Our close friends who own Nasikia Camps in Tanzania recently opened a brand new safari camp in the south central Serengeti. Noana Moru Camp brings their collection of camps full circle, introducing their first real luxury "glamping" experience, and we couldn't be more excited for them.
The Global Basecamps Blog
You've heard it, we've heard it. We've all seen it play out on 24-hour news cycle after news cycle. "The Ebola threat is real," right? As planners of international travel, we've definitely heard the hype. And since the first cases in West Africa were publicized, you can trust that we've kept ourselves educated on the issue as much as possible.
For the record, this blog post is not meant to play down the danger of the very real Ebola outbreak, nor the hardship that the people of Guinea, Sierra Leone, Mali and Liberia are enduring. Its goal is to educate international travelers on the actual dangers they face, and to quench fears of a largely avoidable threat.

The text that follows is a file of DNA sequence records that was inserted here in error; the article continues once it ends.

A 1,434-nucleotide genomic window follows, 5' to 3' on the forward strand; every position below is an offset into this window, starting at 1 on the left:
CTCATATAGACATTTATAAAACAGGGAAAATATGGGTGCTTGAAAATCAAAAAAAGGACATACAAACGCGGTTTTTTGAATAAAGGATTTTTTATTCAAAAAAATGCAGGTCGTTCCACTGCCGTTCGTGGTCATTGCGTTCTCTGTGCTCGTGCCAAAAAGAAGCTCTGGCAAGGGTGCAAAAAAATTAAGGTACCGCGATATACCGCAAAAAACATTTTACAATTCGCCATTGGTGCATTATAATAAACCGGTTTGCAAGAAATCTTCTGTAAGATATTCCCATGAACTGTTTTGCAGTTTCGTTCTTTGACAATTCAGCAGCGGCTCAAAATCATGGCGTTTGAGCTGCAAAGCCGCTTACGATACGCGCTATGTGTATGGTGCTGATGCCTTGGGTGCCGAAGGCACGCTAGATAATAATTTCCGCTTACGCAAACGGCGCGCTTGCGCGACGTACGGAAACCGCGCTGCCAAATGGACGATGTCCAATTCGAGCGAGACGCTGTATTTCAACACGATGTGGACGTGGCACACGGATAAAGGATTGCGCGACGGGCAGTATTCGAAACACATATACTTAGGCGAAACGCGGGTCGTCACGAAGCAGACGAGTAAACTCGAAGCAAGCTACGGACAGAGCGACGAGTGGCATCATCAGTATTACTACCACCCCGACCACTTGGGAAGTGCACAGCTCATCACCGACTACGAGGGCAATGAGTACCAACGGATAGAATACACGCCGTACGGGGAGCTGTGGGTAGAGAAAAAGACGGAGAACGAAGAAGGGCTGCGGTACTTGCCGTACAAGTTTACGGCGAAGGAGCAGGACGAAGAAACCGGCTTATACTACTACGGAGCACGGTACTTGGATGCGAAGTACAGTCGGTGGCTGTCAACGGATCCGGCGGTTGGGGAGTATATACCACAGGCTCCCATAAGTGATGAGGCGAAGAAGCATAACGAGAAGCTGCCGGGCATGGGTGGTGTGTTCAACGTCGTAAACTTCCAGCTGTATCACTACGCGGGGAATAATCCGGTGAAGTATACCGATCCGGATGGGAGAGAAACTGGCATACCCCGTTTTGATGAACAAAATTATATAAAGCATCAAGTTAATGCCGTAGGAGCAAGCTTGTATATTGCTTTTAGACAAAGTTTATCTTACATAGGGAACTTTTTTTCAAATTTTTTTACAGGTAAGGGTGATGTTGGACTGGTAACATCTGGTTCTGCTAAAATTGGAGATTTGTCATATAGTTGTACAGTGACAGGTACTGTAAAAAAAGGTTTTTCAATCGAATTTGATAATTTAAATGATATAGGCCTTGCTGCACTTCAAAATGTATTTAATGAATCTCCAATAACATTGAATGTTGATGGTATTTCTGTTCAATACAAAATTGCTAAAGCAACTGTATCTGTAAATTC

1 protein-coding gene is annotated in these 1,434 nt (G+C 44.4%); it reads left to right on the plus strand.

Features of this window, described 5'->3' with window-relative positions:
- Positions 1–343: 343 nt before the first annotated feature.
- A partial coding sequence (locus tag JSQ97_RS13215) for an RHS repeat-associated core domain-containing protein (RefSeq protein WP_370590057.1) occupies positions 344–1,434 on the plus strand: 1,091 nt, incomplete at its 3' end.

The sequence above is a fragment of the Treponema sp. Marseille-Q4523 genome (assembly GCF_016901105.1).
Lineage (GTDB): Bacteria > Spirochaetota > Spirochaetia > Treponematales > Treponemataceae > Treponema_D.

Why You Won't Catch Ebola
of an infected person's bodily fluids (blood, saliva, mucus, vomit, urine, or feces) with your eyes, nose, mouth, or open wound. According the the Center for Disease Control and Prevention, "there is no evidence indicating that Ebola virus is spread by coughing or sneezing." Unless you've directly rubbed an infected person's bodily fluids on your person, there is little chance that you have Ebola.
One of the best, most cost-effective and personal ways to travel in Namibia is in a car. American travelers are usually taken aback when they learn this. The Road Trip is a very American convention. From Route 66 to Pacific Coast Highway, the best way to see the 50 states is from behind the wheel. We list Namibia among the few overseas destinations where we suggest the same.
1. Hiking the Inca Trail is the only way to get to Machu Picchu.
Thousands of travelers visit Machu Picchu every day, and only a fraction of these visitors got there via the Inca Trail. After hiking for four days through sparsely populated mountains, many Inca Trail hikers are surprised to find a small but bustling modern town at the base of the mountain, complete with a crowded train station. The Peruvian train system is extensive, and has been shuttling travelers to the base of Machu Picchu mountain from the Sacred Valley for years.